Kwibuka (Kinyarwanda for ‘remember’) calls on the world to stand against genocide in three ways: remember, unite and renew.
I was honoured to stand with Rwandan friends and colleagues in commemoration of the genocide and in celebration of the amazing road to peace, reconciliation and progress in Rwanda. This service in St Marylebone Church, London on 7th April was shocking, sobering, emotional and uplifting.
Shocking to recall the horrific events that unfolded at breath-taking speed in Kigali 22 years ago while the world stood by and watched, sobering to hear young people reflecting on the loss of anything like a normal upbringing, gut-wrenching to listen to accounts of people’s lives turned into horror stories and…. Uplifting, hearing a 12 year old child talk about how she and her peers live on to honour the memories of those who died and to pursue with passion a future that they would have been proud of.
This is why we work so hard at APIE. Working with the young people in Rwanda to build strong positive futures for themselves, their families and the whole country. Working with teachers and parents to guide them on this journey. Beyond that, I am continually in awe of so many Rwandans I have met who carry their stories with grace and dignity. When I look around the world at all the conflict and disruption, it is remarkable and incredibly humbling to be working with people who are determined not to be crushed by their recent past.
The purpose of commemoration is to remember and to honour those who died, to ensure that history is told factually and honestly and then to discover what can be learned. I feel great hope when I witness the enormous efforts of those who still carry the scars to move forward with determination and live in peace together. Our two wonderful patrons are both shining examples of this.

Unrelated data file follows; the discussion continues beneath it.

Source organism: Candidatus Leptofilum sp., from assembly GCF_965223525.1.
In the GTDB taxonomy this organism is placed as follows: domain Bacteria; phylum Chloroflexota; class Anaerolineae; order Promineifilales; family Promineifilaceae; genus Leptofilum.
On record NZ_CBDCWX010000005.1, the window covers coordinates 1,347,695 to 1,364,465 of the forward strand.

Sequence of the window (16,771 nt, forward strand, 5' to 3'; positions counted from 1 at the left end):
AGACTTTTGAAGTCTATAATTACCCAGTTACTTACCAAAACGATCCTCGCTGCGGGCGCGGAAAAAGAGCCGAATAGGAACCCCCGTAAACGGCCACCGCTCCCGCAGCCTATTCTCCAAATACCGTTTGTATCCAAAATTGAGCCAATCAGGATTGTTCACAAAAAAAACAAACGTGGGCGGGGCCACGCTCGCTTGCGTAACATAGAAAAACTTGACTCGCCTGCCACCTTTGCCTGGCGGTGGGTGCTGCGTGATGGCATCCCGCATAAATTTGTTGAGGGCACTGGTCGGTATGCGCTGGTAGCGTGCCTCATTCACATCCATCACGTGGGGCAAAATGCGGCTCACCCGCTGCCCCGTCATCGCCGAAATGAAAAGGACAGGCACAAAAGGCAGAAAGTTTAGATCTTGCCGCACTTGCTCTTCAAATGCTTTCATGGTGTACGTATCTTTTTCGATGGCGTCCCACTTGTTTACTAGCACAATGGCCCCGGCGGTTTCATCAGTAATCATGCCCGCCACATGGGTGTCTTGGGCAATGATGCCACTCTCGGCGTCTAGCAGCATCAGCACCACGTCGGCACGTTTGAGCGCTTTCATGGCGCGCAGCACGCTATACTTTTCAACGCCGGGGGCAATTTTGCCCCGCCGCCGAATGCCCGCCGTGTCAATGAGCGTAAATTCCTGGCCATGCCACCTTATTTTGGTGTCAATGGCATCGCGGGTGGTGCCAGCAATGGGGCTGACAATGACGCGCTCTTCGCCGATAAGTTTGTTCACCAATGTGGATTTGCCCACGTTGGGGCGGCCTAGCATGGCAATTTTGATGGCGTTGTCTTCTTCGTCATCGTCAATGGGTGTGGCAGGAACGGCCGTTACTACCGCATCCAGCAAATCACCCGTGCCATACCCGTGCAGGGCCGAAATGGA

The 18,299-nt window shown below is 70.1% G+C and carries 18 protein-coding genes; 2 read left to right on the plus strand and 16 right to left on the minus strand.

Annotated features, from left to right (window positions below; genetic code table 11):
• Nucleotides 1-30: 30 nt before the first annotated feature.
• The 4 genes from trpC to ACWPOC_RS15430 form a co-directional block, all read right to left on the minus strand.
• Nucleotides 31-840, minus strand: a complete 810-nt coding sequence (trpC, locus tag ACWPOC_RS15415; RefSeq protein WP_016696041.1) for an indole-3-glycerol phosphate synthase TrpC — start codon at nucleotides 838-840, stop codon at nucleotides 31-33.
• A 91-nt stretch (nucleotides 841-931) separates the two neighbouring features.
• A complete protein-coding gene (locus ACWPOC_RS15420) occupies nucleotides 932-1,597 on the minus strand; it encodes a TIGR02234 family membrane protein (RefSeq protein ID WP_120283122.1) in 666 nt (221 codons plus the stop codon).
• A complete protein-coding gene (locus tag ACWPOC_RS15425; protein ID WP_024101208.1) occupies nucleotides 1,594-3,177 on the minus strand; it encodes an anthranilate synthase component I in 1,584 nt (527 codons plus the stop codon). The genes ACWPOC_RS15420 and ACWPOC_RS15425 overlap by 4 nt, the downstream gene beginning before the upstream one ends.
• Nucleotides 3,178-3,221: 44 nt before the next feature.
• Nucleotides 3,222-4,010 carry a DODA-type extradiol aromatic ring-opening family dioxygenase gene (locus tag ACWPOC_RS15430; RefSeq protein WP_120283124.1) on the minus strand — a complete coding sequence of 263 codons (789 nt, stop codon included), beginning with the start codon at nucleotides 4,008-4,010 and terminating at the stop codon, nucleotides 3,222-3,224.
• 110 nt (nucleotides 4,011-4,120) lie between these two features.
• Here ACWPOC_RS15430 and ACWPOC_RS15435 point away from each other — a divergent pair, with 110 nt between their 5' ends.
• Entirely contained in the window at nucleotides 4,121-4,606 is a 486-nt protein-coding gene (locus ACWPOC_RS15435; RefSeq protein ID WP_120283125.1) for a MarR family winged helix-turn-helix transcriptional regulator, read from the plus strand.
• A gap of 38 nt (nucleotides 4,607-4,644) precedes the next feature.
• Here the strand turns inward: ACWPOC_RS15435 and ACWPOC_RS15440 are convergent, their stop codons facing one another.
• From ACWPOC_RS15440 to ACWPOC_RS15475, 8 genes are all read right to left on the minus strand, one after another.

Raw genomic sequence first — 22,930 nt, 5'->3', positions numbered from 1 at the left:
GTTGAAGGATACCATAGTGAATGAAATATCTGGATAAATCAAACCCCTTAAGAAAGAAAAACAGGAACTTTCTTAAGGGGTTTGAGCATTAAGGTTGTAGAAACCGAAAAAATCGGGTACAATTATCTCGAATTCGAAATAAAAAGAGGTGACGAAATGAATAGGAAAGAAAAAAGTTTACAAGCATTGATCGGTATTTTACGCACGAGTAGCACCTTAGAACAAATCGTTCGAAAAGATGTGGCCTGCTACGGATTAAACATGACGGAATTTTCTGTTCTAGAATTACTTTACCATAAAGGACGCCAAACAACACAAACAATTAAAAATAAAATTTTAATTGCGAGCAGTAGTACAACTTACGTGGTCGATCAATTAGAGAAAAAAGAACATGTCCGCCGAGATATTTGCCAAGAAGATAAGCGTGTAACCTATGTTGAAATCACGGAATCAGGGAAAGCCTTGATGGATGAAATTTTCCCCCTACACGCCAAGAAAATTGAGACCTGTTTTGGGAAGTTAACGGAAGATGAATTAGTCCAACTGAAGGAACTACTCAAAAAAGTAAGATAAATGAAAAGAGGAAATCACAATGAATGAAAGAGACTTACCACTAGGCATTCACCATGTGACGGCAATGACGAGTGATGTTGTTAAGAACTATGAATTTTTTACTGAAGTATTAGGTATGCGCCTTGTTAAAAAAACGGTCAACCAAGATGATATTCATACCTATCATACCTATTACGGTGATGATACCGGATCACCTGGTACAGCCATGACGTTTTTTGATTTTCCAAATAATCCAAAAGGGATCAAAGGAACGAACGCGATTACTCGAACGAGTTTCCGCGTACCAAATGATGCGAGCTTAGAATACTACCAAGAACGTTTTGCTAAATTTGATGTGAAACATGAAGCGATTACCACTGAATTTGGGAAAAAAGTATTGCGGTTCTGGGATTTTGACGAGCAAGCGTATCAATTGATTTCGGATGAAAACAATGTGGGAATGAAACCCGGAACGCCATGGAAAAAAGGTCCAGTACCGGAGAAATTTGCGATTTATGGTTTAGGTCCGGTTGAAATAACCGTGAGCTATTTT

Jean Paul Samputu sang a beautiful haunting song in the Commemoration Service, in hushed tones which still filled the church with its soulful refrain of remembrance. Jean Paul’s family were all killed in the genocide, by a neighbour and childhood friend. Here is the story of this man and how he and Jean Paul now work together to speak around the world about the power of forgiveness.
That evening I watched our other patron Roger Jean Nsengiyumva performing in Les Blancs at the National Theatre. Roger is 22. He was born in Kigali during the genocide. Due to the unbelievable courage of his mother, they survived and Roger has become one of the most extraordinary young men I have ever known. Les Blancs is set in a fictional African country on the verge of revolution. It explores the complexity of international relationships and the range of conflicts experienced by humans – from personal to global. At APIE we are committed to the goal of establishing healthy and respectful relationships both inter-personal and in our international partnerships – as Kwibuka say: to seek shared values and attempt to create a better world together.
Altogether 7th April was a powerful day of reflection. I am humbled to be a part of this journey of rebirth and proud to call so many Rwandans my friends.